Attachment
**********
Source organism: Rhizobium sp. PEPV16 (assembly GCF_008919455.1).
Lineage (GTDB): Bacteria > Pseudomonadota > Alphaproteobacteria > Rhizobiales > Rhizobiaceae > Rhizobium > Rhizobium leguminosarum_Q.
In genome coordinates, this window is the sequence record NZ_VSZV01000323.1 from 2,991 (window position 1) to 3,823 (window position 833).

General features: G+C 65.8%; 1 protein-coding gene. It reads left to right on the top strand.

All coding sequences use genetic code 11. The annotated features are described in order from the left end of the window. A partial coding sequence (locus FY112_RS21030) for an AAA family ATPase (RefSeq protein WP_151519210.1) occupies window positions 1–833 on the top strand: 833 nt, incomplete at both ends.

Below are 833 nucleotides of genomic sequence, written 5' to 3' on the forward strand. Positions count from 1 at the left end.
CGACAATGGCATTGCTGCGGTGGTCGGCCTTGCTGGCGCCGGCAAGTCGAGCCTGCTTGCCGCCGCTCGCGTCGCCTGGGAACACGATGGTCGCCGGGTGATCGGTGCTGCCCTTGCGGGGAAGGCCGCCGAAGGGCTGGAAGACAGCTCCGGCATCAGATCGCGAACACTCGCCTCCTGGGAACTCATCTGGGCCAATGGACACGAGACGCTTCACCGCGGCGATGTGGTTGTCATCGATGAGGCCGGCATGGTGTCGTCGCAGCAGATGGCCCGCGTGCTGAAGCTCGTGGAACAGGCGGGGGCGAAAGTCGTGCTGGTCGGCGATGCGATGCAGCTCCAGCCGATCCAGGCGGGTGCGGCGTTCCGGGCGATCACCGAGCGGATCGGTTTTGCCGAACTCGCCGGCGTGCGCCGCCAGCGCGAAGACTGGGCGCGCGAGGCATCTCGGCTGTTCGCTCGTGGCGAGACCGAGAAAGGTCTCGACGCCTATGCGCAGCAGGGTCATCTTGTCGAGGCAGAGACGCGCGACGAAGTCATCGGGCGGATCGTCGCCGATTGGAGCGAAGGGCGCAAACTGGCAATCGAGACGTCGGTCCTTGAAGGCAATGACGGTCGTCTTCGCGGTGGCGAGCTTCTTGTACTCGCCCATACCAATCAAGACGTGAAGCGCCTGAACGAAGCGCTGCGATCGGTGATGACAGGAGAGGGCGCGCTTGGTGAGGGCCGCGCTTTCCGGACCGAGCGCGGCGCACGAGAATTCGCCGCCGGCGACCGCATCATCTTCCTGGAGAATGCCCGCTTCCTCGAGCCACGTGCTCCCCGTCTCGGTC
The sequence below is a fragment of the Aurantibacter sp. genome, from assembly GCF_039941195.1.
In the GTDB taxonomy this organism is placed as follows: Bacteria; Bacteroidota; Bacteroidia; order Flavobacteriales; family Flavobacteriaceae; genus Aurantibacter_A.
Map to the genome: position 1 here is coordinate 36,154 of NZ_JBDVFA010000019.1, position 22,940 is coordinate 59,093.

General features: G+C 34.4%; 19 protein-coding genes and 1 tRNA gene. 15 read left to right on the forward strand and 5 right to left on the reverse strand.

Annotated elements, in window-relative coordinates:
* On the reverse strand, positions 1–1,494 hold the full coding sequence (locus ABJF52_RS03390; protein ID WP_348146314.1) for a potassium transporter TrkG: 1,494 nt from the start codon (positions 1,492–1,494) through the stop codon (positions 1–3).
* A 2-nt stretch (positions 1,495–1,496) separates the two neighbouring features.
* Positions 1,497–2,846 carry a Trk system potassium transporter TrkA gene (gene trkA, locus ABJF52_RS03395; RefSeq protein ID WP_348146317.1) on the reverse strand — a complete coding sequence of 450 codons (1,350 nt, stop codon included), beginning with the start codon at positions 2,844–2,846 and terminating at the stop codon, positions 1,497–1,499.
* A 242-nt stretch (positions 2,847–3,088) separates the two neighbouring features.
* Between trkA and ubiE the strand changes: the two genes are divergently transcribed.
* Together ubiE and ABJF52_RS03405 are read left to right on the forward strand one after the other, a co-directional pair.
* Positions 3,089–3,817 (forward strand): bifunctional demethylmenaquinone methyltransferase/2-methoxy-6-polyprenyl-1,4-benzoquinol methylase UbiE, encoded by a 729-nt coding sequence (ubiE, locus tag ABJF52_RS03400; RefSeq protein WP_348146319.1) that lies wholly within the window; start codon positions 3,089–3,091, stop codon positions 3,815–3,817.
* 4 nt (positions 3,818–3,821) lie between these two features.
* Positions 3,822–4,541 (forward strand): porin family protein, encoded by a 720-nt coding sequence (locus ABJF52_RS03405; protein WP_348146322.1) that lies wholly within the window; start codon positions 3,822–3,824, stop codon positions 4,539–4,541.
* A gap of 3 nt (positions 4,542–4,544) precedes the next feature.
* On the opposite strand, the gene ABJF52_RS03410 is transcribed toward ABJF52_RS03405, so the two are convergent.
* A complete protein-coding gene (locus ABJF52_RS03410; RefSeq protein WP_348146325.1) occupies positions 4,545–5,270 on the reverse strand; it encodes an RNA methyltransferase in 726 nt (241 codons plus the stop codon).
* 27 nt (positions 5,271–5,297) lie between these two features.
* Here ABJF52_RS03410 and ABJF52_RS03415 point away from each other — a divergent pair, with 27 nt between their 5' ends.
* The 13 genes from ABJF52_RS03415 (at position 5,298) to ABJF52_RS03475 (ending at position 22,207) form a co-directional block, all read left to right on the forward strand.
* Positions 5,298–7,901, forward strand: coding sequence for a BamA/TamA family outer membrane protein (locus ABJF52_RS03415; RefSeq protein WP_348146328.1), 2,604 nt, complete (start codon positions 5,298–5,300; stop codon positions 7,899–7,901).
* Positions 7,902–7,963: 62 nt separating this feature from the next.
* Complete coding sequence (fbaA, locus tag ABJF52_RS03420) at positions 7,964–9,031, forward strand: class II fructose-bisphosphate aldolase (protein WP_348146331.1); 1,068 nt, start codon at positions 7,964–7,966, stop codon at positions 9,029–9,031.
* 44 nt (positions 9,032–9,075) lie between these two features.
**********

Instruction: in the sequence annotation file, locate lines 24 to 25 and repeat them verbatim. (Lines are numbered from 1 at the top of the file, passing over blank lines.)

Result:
* A complete protein-coding gene (locus ABJF52_RS03410; RefSeq protein WP_348146325.1) occupies positions 4,545–5,270 on the reverse strand; it encodes an RNA methyltransferase in 726 nt (241 codons plus the stop codon).
* 27 nt (positions 5,271–5,297) lie between these two features.